A second turning point that helped define the future direction of Bennett's career occurred in 1908 when President Theodore Roosevelt held the Governor's Conference on Natural Resources at the White House. T. C. Chamberlain, Head, Department of Geology, University of Chicago, spoke on "soil wastage." Chamberlain confirmed for Bennett that he was right to be concerned about the soil body and the connection between soils and the survival of a people. Bennett often cited Chamberlain in his writings and credited him with giving legitimacy to erosion as a serious national issue.
Unfortunately, the Governor's Conference did not produce the results that Roosevelt sought, namely, the enactment of legislation for natural resource conservation and flood control. Congress, balking at Roosevelt's continuing efforts to prod them into action, refused to support any of the President's conservation meetings and committees. The Bureau of Soils and the soil science community were also not ready to adopt Bennetts view that soil erosion was a serious problem and that it should be dealt with actively. How Bennett fared at the Bureau is a measure of the lack of esteem in which he was held. In 1909, he was made Inspector of Soil Surveys for the Southern Division, a supervisory position of fieldwork in 18 states. While this was a promotion, it was not much for someone with Bennett's energy, initiative, and commitment.
Also in 1909, as a measure of the Bureau's view of the perishability of soils, whether by erosion, by chemical or physical degradation, or by these factors in combination, the Bureau of Soils published its Bulletin 55. In this Bulletin, Professor Milton Whitney, Chief of the Bureau of Soils, argued that the soil was of inexhaustible and permanent fertility: "The soil is the one indestructible, immutable asset that the Nation possesses. It is the one resource that cannot be exhausted; that cannot be used up." At a later time, Bennett reacted to Whitneys statement: "I didnt know so much costly misinformation could be put into a single brief sentence." While Whitney no longer censored discussions of erosion out of Bennetts reports, he apparently intended to "cool" Bennett down by sending him on surveys and projects in Alaska and Cuba, and in South and Central America.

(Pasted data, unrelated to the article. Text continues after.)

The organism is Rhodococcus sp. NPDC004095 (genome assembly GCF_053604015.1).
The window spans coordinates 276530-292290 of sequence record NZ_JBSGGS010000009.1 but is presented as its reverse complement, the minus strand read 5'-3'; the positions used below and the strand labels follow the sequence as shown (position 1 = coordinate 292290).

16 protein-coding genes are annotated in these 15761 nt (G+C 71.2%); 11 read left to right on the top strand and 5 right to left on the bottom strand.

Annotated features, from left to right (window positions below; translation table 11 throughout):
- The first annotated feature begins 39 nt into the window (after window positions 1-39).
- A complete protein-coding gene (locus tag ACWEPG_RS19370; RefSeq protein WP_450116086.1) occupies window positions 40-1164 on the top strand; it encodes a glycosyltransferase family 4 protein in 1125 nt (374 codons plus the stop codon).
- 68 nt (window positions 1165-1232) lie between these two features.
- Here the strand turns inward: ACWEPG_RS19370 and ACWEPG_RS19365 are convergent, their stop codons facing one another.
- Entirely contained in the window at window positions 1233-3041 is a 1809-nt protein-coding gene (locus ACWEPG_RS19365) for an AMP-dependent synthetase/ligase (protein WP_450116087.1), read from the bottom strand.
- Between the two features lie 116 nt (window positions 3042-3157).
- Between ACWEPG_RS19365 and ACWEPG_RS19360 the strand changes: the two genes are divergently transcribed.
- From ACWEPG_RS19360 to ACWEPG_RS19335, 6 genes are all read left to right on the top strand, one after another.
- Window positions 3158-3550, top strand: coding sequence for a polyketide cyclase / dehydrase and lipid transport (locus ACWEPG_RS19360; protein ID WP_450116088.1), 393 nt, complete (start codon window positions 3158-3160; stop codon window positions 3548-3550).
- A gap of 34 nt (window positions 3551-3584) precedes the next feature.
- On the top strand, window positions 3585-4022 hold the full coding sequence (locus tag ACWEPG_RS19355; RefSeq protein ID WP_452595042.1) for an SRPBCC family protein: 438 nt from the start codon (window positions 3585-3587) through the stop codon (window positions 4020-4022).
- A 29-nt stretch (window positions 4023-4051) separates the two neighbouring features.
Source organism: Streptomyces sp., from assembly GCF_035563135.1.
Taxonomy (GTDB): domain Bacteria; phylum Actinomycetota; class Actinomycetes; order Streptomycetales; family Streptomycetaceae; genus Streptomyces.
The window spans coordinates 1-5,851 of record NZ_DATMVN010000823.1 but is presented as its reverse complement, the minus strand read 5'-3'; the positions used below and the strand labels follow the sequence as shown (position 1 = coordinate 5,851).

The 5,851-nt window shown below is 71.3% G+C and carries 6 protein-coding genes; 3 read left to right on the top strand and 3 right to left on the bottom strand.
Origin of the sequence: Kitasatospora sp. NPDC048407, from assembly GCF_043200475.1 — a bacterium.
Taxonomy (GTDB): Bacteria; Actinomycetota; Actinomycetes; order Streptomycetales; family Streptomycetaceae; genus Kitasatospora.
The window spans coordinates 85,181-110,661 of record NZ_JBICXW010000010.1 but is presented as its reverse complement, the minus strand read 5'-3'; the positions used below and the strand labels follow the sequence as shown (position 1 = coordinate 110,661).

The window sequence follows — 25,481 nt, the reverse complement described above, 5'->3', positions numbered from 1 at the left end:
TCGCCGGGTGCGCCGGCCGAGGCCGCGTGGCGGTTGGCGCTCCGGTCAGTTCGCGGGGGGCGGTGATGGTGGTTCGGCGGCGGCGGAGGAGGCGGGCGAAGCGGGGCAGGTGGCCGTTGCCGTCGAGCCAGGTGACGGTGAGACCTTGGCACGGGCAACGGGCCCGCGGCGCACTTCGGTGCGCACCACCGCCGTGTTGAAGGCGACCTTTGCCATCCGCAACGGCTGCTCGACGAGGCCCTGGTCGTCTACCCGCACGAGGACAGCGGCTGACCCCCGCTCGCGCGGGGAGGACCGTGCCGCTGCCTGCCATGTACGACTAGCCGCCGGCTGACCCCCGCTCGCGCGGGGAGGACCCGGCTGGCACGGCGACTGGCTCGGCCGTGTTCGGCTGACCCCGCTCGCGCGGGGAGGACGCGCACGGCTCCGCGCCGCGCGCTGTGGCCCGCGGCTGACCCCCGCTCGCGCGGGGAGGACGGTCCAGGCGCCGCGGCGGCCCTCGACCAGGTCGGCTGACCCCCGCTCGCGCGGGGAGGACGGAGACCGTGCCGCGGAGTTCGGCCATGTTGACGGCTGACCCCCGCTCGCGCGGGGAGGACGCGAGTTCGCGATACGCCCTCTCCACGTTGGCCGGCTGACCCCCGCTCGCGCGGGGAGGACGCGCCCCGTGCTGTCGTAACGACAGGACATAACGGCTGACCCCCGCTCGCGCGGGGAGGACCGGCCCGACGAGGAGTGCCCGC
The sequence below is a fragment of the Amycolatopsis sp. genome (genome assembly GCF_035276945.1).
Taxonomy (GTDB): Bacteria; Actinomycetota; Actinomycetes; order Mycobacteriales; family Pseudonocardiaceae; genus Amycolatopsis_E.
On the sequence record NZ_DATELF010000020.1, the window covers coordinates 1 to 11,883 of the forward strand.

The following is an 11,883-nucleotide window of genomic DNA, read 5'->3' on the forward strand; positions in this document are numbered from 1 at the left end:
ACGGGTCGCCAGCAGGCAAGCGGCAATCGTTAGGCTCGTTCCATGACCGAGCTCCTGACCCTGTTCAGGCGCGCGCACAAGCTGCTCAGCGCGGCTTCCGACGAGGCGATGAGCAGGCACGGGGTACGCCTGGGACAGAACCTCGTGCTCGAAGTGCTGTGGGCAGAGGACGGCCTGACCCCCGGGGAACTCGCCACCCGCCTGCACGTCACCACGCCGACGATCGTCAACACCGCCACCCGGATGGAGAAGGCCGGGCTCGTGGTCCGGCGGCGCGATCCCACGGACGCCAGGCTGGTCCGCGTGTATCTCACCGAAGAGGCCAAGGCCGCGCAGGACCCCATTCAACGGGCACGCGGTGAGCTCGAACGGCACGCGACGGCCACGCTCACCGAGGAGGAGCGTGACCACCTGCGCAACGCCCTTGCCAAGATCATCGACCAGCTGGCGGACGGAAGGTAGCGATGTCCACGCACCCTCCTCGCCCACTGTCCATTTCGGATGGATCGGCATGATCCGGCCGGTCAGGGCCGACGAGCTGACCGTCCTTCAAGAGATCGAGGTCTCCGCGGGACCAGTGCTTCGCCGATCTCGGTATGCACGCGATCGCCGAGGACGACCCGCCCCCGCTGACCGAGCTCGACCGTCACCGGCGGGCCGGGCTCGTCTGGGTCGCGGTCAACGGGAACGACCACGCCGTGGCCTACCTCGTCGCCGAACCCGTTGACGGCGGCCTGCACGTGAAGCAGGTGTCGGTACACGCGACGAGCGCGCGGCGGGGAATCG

Early in his career, Bennett worked hard to establish scientific credibility with a view to persuading his superiors to take initiative on the erosion problem. In the pursuit of this goal, he constructed a strong work ethic and a reputation as the foremost expert on soil erosion in the U.S. He also became the Bureaus expert on soils of the southern U.S., publishing The Soils of the South in 1921, and was the individual in the Bureau of Soils with the most experience of soils in South and Central America.
In his single-minded pursuit of a means of dealing with erosion, Bennett gained a reputation as a voracious reader of publications on geology and soils, and as a gargantuan worker, able to endure hardship and privation, as on his assignments to Alaska and to Honduras and Guatemala. Although Bennett was primarily motivated to do something about erosion, he continued to build his professional reputation by contributing to the primary, disciplinary focus of the period, namely, a sound basis for soil classification. Bennett's scientific prowess is often overlooked because of the large amount of publicity and emphasis given to his highly visible activities that occurred later.
From his experiences in the field, Hugh Bennett had a conviction of the importance of erosion. But this conviction was not accepted nor appreciated in the Bureau of Soils, where Bennett's reports were received with indifference and skepticism. Soil conservation meant little or nothing to the public, including farmers. As Bennett later described it, "The term conservation had scarcely attained dictionary status." He also noted that, as a student at the University of North Carolina, no attention was given in textbooks or by the instructor to the role of land in economics or politics. The Bureau of Soils likewise had given no emphasis to erosion.